A lot of us deal with anxiety on a regular basis, and it’s a bitch. But did you know that animals suffer from anxiety, too?
I used to have a miniature pinscher with extreme anxiety, and nothing helped. Finally, our veterinarian prescribed him Prozac, which we filled at CVS just like any other prescription. (It even came complete with the warnings not to drink alcohol or operate heavy machinery, which really put a damper on Fletcher’s budding career as a fork lift operator.)
Leanne Lauricella of Goats of Anarchy, a rescue group for goats, found herself in a similar predicament with her newest rescue goat, Polly.
Polly is a baby rescue goat suffering from neurological problems, blindness, and anxiety. Polly’s anxiety caused her to chew the corners of walls when in extreme distress. Lauricella tried conventional treatments, like the ThunderShirt, which mimics the swaddling one does with infants to soothe them. Unfortunately, that wasn’t effective for Polly.
Then Lauricella bought Polly a duck costume and everything changed.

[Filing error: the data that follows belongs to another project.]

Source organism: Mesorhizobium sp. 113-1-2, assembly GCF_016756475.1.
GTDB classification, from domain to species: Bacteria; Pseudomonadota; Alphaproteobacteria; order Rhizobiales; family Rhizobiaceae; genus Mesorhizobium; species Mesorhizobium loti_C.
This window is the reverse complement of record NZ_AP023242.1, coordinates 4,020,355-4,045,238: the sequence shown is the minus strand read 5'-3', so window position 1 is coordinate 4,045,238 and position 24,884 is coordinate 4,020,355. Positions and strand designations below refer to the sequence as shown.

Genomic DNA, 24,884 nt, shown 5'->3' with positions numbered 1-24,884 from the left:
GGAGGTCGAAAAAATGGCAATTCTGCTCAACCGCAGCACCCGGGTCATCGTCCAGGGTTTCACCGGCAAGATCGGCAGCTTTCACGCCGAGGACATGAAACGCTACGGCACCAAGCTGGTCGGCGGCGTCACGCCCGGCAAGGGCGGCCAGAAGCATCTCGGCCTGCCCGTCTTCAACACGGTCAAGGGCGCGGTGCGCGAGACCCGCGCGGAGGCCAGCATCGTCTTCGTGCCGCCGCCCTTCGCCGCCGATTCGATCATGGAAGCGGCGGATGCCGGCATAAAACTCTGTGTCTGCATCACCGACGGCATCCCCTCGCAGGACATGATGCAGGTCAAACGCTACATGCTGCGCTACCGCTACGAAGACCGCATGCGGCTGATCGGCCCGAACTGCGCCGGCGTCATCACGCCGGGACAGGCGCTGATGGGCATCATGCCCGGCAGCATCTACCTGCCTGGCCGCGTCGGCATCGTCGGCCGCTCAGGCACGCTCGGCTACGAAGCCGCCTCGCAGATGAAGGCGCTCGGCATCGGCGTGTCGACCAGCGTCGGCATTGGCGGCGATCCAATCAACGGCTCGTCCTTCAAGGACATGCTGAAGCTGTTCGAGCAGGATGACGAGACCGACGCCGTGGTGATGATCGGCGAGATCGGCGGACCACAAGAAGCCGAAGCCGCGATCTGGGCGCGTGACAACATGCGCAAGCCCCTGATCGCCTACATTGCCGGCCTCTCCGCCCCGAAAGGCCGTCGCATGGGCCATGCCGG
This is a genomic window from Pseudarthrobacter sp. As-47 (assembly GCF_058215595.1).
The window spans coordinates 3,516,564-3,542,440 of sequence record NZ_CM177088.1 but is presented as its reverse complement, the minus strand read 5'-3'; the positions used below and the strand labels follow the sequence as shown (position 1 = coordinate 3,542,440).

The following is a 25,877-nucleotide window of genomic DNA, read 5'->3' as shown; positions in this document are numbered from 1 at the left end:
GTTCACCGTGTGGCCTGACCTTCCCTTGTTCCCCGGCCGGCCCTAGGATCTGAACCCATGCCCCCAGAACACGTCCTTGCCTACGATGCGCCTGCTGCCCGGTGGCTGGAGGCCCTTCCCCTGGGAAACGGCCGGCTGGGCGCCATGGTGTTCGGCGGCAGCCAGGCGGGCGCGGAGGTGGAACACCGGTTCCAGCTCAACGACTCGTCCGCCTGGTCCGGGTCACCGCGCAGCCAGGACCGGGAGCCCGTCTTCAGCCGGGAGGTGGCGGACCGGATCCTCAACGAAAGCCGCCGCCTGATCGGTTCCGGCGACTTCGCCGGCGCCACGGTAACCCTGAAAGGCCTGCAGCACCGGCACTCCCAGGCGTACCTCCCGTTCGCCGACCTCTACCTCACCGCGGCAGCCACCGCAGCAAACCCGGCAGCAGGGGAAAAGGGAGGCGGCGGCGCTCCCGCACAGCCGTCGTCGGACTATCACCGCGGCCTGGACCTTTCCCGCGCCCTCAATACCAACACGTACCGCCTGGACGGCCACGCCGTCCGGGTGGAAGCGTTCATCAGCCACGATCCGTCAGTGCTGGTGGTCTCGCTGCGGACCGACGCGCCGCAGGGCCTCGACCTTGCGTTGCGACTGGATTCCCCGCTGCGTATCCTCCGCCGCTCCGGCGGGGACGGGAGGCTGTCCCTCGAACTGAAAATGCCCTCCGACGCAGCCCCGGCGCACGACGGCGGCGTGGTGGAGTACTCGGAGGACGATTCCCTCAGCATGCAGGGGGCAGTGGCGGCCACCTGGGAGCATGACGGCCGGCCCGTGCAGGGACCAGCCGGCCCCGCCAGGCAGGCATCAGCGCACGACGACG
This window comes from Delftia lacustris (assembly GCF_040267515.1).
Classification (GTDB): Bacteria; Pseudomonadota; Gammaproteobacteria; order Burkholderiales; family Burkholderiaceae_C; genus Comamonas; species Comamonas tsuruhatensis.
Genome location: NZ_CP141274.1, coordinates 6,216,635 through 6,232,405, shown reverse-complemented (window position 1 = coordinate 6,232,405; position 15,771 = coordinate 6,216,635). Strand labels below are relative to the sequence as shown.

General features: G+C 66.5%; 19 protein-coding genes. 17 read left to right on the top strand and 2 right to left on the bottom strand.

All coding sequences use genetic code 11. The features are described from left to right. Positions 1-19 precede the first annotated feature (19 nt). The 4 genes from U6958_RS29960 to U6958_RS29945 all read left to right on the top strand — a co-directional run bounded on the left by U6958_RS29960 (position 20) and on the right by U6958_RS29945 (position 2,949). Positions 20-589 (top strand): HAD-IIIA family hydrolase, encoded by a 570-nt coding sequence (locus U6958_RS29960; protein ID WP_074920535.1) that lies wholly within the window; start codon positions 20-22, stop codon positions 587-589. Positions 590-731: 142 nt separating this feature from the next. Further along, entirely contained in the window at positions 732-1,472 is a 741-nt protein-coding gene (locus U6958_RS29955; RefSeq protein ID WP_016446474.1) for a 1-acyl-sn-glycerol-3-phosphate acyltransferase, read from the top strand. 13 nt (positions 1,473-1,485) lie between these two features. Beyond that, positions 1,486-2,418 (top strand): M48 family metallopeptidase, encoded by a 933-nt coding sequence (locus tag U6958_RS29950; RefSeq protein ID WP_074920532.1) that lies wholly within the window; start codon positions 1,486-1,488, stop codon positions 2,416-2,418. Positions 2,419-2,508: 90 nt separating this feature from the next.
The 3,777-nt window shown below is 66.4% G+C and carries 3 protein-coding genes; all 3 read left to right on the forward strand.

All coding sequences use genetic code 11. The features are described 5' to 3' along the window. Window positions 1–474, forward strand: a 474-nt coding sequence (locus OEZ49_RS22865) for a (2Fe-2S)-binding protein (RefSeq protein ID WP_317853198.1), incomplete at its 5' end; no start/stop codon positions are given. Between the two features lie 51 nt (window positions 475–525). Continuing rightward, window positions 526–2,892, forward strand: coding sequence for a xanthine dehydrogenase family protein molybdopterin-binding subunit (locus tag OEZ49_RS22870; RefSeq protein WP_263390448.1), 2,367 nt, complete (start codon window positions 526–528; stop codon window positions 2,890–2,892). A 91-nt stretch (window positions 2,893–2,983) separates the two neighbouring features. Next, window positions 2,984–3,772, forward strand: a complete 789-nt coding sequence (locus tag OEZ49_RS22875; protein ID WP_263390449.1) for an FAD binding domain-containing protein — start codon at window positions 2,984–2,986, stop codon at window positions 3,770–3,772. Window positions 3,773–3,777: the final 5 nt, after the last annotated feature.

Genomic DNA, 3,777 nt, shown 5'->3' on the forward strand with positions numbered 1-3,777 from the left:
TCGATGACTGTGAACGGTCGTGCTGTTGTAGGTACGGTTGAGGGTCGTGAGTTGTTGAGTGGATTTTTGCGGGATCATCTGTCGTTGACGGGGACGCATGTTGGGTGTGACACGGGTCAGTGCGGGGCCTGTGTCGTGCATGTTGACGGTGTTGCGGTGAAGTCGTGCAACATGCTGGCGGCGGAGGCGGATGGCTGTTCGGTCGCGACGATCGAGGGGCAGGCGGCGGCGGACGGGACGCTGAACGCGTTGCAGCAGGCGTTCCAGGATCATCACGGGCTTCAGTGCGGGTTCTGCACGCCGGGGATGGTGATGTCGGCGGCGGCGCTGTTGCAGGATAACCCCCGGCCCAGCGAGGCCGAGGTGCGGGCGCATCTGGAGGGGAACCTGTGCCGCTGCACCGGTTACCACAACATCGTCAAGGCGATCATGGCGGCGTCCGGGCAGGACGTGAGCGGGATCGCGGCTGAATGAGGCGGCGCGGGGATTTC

Lauricella was shopping one day when she spotted a child’s duck costume. She bought it, thinking it would look cute on her baby goats. She brought it home and put it on Polly and something miraculous happened: Polly calmed down instantly.
If you’re like me, you looked at the picture of Polly the baby goat in a duck costume and thought, “Okay, that’s cute, sure, but there is no way that goat wants to be in that damn costume.”
How wrong you are.
Now when Polly is having an anxiety attack, or when Lauricella needs to take her out of the house, she puts her in the duck costume. Polly is instantly relaxed and content, not to mention adorable. I wish I would have thought of such a thing when my sweet Fletcher was still alive.
Just out of curiosity, does anyone know where I can find an adult petite-sized duck costume? I’m, uh, asking for a friend.